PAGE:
January 26, 2012

I spend more time in a state of constant motion than most people. In fact, putting my keys in my front door on a daily basis is a luxury. Travel is a freshening face towel, a single serving milk, the sun sinking below the clouds. An untranslatable smile, a mispronounced word, a culture shock and a cultural embrace. Travel is as much a part of me as I am a part of it.

I’ve become very accustom to the journey between my house in Amsterdam and the UK. Living in Amsterdam has its advantages; one of them isn’t the constant hen and stag parties on the plane from the UK. The assumption that the tranquil canals, bicycle trails, museums and beautiful parks offer more than decadently warm Chocomel or a slightly liberal stroll into a coffee shop.

Vised between hen-party-du-jour and an elderly Dutch couple bemused with the carnage that boarding a low cost airline has to offer, I step out onto the tarmac into the driving rain that London’s distant airport provide so often. I nestle down in my favourite spot, column A, next to the window, and cross my fingers that the rest of the row does not fill up. My fingers are forcefully unpeeled and all hopes are desperately dashed by two over enthusiastically loud, young, musical types. Laughing and joking with their comrades in the row behind as if no one else were around. Overemphasising that they were in a band, on a bender, and when they make it in the music industry they’ll be coming back here more often.

We pushed back and start our taxi out to the runway; I really wish I didn’t have to listen to these people. I try to ignore them by putting my face in the inflight magazine. As I’m trying to alienate my surroundings, I start to think about all the travelling I’ve ever done. You often see, with certain types of people traversing the globe, that there is shame in the behaviour of your fellow countrymen and women. A shame that only they could bring out in you, no one else seems to be able to. Why is this? Is this because you don’t want to be tarnished with the same brush? After all, no one is quite as sophisticated as you, and their mere ignorance couldn’t comprehend there is more to the proposed destination than hearsay or writings in a guide book. Obviously you understand that…

Why do ‘they’ do it in the first place? Is it that they are in a pack, trying to show off? They aren’t showing off; they’re arses, and embarrassing me! Is it the idea of national pride? Wanting to stamp the mark of Great Britain once more upon the world. What is national pride? Sounds like a hang over from imperialism to me. The idea that we all get together and pat ourselves on the back just because we were lucky, or unlucky, to be born on the same island. Maybe it’s more to do with familiarity, because we have a connection with a place. I have a connection with my home town, but I’m not proud to come from there. It’s part of me, it runs in my blood, but I go back there and it depresses me. How can I be proud of somewhere that depresses me? I think ‘How has it come to this?’ ‘What happened to the place?’ I can’t have pride in that, because that is not who I am. I left, I escaped. Many friends feel trapped in the place and can’t get out, and this leave me wondering if it’s more to do with the mindset rather than the people themselves. But still, no matter where the mindset, these people still board planes, go on holiday, and embarrass me. Rather than embracing the culture they visit, egg and chips for dinner and a pub that sells a warm pint is utopia for the average English holidaying family. These can be things to be proud of, but only in context. In Britain we have some very good English food and English beer, but why go to Spain to have a watered down version of something we do perfectly well at home rather than tasting the delightful delicacies. I suppose you know what you get rather than anything else, but you’ve just jumped on the plane and gone all the way there, why not take an extra risk?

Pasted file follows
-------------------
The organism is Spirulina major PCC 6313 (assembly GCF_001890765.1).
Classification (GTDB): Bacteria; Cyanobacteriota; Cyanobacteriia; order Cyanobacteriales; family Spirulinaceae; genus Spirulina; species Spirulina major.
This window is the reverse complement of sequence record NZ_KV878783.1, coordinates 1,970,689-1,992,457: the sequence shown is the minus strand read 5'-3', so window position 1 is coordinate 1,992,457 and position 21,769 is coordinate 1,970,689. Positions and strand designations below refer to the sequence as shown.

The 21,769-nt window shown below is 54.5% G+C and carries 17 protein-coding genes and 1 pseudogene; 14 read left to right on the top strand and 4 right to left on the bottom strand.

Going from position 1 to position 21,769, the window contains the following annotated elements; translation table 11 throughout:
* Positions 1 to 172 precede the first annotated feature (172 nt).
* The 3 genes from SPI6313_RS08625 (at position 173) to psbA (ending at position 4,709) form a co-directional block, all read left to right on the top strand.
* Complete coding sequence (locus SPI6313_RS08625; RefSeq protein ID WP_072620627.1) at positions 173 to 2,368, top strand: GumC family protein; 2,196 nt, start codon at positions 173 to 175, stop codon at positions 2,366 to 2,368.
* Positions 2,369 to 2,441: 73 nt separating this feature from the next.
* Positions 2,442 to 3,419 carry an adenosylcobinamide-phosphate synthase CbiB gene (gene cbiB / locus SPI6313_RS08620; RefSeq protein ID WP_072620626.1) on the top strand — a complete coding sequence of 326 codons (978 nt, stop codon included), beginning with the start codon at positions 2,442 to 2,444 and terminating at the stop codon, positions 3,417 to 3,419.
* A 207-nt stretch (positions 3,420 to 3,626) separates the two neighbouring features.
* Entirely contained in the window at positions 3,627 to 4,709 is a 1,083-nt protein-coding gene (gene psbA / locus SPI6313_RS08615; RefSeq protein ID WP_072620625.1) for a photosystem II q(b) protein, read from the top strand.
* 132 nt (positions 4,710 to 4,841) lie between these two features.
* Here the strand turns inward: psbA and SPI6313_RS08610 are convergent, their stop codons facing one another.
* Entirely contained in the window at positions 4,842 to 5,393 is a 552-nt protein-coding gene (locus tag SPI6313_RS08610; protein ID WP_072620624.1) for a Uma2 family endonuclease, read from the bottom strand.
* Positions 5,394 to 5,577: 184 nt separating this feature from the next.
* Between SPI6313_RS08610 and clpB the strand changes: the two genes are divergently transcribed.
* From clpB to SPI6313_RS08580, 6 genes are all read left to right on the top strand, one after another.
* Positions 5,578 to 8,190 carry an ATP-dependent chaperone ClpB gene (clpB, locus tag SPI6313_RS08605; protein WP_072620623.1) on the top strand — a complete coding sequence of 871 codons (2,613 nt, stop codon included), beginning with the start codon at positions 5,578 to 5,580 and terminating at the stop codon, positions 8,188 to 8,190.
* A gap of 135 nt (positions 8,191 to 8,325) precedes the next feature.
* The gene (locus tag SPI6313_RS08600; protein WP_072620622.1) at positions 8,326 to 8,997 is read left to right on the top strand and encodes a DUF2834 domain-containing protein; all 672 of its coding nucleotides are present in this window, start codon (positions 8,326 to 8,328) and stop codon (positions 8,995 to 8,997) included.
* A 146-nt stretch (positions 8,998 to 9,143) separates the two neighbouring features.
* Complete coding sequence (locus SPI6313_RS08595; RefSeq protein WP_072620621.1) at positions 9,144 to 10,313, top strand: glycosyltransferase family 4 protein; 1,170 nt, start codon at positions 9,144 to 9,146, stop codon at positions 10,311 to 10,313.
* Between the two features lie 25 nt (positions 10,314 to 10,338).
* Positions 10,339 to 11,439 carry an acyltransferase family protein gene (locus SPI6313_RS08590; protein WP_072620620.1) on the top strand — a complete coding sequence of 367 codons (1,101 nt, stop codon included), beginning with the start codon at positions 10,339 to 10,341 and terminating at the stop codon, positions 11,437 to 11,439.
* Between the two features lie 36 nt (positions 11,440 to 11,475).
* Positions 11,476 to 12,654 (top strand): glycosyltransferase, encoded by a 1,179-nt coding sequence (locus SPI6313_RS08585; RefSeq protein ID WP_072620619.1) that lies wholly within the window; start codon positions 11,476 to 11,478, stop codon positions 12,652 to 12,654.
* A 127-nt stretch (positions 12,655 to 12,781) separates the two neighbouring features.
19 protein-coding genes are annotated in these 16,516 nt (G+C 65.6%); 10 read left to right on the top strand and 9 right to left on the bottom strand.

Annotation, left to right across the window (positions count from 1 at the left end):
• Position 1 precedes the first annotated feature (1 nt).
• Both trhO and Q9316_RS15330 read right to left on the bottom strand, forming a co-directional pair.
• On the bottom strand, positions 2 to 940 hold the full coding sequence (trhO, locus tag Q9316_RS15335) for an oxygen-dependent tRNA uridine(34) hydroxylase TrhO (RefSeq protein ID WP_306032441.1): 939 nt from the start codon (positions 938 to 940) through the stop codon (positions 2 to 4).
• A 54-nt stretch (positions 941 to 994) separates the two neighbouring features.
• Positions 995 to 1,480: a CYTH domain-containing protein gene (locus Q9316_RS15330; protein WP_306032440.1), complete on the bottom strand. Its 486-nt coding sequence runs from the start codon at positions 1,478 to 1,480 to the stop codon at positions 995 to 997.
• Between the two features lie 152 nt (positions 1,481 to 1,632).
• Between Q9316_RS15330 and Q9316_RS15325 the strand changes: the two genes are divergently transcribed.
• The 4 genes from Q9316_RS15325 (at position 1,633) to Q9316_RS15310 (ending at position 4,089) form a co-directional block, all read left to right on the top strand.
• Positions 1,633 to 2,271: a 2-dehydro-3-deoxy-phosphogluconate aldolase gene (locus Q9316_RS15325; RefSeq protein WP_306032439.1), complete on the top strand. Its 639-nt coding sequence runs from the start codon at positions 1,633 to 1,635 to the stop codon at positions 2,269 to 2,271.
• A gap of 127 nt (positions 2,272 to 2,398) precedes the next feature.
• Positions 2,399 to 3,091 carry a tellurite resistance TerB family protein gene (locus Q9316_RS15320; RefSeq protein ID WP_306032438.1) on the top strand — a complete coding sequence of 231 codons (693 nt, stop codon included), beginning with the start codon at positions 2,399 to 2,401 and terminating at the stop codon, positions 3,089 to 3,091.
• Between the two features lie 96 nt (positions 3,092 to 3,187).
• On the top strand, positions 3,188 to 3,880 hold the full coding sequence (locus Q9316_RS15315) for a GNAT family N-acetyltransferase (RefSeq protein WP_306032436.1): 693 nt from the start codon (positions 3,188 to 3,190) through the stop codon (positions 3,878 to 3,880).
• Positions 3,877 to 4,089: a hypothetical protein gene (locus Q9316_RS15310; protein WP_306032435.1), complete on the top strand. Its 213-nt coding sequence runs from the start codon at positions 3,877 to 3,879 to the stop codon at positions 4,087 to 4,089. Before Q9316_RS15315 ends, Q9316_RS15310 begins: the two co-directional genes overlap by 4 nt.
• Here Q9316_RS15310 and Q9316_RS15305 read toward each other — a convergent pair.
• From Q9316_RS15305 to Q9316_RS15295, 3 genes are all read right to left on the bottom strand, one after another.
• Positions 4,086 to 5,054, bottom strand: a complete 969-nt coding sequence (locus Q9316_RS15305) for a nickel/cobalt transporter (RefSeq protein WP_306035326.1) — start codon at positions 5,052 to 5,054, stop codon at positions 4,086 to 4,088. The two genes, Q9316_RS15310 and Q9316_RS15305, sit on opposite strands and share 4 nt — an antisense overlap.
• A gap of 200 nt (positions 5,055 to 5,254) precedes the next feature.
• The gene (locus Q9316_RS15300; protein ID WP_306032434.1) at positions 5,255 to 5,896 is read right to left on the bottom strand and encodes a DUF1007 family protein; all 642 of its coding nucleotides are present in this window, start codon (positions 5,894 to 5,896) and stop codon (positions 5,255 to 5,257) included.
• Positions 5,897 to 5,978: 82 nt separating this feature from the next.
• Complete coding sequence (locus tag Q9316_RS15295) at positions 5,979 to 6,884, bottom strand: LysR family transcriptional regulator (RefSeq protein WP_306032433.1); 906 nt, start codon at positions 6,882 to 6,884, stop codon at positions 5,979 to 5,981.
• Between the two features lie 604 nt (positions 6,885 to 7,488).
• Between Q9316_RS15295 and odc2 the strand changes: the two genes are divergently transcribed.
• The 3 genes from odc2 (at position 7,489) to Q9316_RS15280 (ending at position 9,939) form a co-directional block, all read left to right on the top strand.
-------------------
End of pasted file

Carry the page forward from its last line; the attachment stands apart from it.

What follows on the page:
We are constantly being told of the dangers of globalisation, coupled with the effect of not supporting local economies, and the desperate need to lower carbon emissions, I can’t understand why you wouldn’t adopt the same attitude elsewhere. Unless you really don’t care. I actually think you get a localisation of global companies, take McDonalds for example; you can buy beer over the counter in France, get a Chicken Sate burger in Holland and a Piccoli Piaceri Bertone in Italy. These are localisation’s of a global idea.

We start our descent in to Amsterdam as we pass over the baron dunes and the symmetrical farm land on the west coast. It looks distantly familiar and entirely unique compared to British countryside. Winter colours of brown and gold layout the patterns on the fields, with evergreen trimmings framed by the liquorice coloured canals twinkling in the sunlight. The only connection between them are the tiniest of rickety bridges, that appear to sustain the weight of a tractor. As the plane moves closer to the ground we pass over one of the towns that has a large canal running through the centre. The immensity of a passing barge takes up the entirety of the waters surface and dwarfs the picturesque chocolate box houses that surround the canal. As we descend a little further, the vast flatness of this reclaimed land becomes apparent. The romance I’m seeing is abruptly broken by the youth sitting next to me.

“Why is Holland so flat?”

I sink into my seat, and naughtily disappear into my headphones, hoping that no one will think that I’m with them. I get a glance of my reflection in the window: no one will ever think I’m with them… I didn’t say a word for the whole flight, or after. I don’t even think I say a word until I’m well and truly inside the Amsterdammer city limits in some kind of benign bid to integrate.